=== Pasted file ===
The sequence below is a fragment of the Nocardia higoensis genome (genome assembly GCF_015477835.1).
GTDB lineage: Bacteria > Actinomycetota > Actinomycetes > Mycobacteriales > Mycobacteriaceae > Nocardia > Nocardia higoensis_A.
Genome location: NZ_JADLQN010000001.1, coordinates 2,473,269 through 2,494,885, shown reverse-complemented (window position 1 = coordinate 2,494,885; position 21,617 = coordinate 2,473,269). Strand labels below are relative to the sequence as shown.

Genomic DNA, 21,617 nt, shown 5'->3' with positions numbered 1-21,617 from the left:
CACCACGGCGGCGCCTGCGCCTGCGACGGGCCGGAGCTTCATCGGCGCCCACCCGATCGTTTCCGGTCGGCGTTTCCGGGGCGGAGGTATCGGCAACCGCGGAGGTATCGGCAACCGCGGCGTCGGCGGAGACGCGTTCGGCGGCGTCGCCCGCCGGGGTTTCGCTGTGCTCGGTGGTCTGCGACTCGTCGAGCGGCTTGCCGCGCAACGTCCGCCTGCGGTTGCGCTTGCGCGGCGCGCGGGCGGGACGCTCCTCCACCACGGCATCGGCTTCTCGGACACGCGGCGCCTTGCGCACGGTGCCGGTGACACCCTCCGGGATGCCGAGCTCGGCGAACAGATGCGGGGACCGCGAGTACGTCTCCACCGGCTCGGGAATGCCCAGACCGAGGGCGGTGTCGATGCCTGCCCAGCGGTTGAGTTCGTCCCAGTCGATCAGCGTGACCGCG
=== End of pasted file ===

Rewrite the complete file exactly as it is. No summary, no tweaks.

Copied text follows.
The sequence below is a fragment of the Nocardia higoensis genome (genome assembly GCF_015477835.1).
GTDB lineage: Bacteria > Actinomycetota > Actinomycetes > Mycobacteriales > Mycobacteriaceae > Nocardia > Nocardia higoensis_A.
Genome location: NZ_JADLQN010000001.1, coordinates 2,473,269 through 2,494,885, shown reverse-complemented (window position 1 = coordinate 2,494,885; position 21,617 = coordinate 2,473,269). Strand labels below are relative to the sequence as shown.

Genomic DNA, 21,617 nt, shown 5'->3' with positions numbered 1-21,617 from the left:
CACCACGGCGGCGCCTGCGCCTGCGACGGGCCGGAGCTTCATCGGCGCCCACCCGATCGTTTCCGGTCGGCGTTTCCGGGGCGGAGGTATCGGCAACCGCGGAGGTATCGGCAACCGCGGCGTCGGCGGAGACGCGTTCGGCGGCGTCGCCCGCCGGGGTTTCGCTGTGCTCGGTGGTCTGCGACTCGTCGAGCGGCTTGCCGCGCAACGTCCGCCTGCGGTTGCGCTTGCGCGGCGCGCGGGCGGGACGCTCCTCCACCACGGCATCGGCTTCTCGGACACGCGGCGCCTTGCGCACGGTGCCGGTGACACCCTCCGGGATGCCGAGCTCGGCGAACAGATGCGGGGACCGCGAGTACGTCTCCACCGGCTCGGGAATGCCCAGACCGAGGGCGGTGTCGATGCCTGCCCAGCGGTTGAGTTCGTCCCAGTCGATCAGCGTGACCGCG